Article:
Sunday, February 15, 2015
by Ellen Sims
Mark 9: 2-9
Today is the last Sunday of Epiphany, the season highlighting the ways in which the divine in Jesus was revealed to humanity. In today’s gospel story Jesus is hobnobbing with Moses and Elijah, who yield to Jesus’s greater stature, his appearance altered to a dazzling white. This is high drama indeed. Just as Mark’s Gospel began with God’s declaration to Jesus at his baptism that he is beloved, so now on a mountaintop the disciples hear a reiteration of that same phrase. God’s voice thunders divine approval and again names Jesus as beloved son. This time God commands that Jesus’ followers should listen to him.
What does Peter do? Rather than waiting to hear from Jesus, Peter makes a suggestion: Let’s just stay here in this moment of glorious illumination. It’s as if Peter’s suggestion broke a spell. Poof. Moses and Elijah disappeared. God’s voice became silent. Enlightenment must lead us somewhere. Jesus and disciples descend. The narrator closes the scene this way: “Suddenly when they looked around, they saw no one with them anymore, but only Jesus.” And maybe that is the disciples’ task in a nutshell: Listen to him. See him only.
There are moments in life when we experience high drama. Our senses are heightened; our hearts beat faster; we realize that things will be different from now on. We might feel God’s presence acutely then; we might see “only Jesus.”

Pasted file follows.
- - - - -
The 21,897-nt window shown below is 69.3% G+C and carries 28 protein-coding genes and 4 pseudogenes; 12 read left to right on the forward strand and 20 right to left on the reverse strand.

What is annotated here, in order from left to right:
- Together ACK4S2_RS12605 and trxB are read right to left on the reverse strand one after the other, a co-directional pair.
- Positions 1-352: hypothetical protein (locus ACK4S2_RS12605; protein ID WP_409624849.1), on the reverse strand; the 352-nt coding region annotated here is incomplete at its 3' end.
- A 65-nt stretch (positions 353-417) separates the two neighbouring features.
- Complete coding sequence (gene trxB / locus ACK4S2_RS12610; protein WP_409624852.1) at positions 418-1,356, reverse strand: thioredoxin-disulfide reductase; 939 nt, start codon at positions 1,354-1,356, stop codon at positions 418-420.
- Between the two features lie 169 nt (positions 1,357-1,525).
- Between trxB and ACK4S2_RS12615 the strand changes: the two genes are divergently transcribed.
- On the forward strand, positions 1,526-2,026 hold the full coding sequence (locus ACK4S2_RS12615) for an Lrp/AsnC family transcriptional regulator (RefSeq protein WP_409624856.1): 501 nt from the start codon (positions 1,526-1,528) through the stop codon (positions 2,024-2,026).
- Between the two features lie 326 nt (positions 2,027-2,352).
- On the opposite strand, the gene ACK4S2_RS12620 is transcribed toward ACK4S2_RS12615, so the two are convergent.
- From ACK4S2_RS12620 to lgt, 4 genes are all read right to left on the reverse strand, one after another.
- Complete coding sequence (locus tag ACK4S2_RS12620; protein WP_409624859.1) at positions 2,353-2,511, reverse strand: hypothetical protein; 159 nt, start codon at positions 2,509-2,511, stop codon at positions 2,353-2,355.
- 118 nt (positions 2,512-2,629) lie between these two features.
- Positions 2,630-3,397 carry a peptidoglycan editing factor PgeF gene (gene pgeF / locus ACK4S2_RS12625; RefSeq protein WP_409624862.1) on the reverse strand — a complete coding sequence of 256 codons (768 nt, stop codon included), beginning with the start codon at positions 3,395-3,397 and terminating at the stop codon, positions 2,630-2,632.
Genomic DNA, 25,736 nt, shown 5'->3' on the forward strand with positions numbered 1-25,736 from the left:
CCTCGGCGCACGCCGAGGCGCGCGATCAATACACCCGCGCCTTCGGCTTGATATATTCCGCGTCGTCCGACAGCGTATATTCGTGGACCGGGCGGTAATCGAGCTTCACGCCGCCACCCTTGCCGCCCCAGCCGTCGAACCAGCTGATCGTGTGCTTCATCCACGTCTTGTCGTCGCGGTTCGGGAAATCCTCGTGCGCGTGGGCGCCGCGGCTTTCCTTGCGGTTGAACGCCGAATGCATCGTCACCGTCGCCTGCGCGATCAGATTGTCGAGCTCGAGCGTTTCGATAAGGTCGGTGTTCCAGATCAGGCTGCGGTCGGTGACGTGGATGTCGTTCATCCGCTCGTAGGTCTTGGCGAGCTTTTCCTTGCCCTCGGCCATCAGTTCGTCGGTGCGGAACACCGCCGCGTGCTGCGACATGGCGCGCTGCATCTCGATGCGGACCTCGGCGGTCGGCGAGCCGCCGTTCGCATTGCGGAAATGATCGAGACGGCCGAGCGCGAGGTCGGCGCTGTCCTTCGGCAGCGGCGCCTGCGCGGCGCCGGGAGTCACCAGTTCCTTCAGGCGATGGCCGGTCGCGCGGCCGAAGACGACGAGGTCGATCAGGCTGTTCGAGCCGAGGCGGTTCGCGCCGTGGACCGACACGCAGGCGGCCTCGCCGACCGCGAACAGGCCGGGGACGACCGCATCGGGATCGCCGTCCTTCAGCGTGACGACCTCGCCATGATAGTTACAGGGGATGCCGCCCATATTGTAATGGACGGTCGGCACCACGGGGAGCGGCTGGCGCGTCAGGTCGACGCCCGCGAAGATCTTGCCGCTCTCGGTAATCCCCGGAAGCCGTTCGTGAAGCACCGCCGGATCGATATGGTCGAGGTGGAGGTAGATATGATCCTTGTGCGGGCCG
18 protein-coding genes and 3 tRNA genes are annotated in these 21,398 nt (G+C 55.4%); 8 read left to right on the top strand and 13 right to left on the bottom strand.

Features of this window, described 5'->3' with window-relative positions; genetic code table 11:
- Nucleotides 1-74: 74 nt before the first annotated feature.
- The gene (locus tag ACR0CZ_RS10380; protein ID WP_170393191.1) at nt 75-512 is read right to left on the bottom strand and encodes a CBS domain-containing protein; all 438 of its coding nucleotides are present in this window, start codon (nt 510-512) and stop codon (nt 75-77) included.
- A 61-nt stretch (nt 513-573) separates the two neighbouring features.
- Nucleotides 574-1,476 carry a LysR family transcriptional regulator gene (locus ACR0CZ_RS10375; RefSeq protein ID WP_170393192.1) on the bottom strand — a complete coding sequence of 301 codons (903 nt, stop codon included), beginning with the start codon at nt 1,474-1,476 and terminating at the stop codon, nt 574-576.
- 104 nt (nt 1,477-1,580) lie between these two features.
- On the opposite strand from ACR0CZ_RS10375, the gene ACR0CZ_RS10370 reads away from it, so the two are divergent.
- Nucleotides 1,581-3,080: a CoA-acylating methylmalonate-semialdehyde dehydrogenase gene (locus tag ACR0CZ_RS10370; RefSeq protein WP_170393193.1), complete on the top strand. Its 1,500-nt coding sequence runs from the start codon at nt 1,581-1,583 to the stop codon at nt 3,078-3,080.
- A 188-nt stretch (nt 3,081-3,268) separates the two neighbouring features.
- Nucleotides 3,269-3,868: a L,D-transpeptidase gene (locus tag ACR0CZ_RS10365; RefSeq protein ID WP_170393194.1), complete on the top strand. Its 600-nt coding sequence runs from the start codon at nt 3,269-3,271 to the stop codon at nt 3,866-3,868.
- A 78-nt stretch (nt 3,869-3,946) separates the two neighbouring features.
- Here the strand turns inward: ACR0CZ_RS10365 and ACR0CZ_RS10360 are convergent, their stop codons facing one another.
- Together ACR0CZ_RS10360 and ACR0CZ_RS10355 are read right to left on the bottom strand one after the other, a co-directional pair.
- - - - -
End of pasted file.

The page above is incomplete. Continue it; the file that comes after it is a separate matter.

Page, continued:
What’s important for us to remember is that after the drama, after we’ve come down from the mountain of momentous events and dramatic experiences, there are things that need doing. Every powerful experience should send us out into the world to love and care and DO in the name of Jesus.
Last week was dramatic. We played our small part in a historic moment as Alabama became the 37th state to permit same-sex marriage. Our own courageous Kiera and Shay were among the first same-sex couples to receive a marriage license in Mobile County and received national media attention for doing so. Our congregation’s efforts to raise money for Kim and Cari, covered by local media, contributed to the fund that made it possible for their attorneys to win their case. Our presence and voice have encouraged and comforted many in our community. We were not aiming for the spotlight; we were aiming to support loved ones and share our convictions of God’s love. In doing so, a light shined on us. And drama, which none of us wanted, ensued.
I’ve felt at points that the Probate Court became hallowed ground. We’ve seen a miracle happen this week, a dazzling sign that God has again spoken of our belovedness—the belovedness of ALL God’s people. But we can’t remain on the mountain or in the probate court house—though it felt at times last week we would be in the court house forever waiting for those marriage license windows to open.
We have to go back down the mountain—and leave behind the dazzling rainbow-colored glow of this historic week. We move from the mountain to the mundane. We leave the drama for our daily duties: of caring for others, of forgiving our friends and family and ourselves, of standing with those who have been ignored, of deepening our own spiritual resources for the work ahead.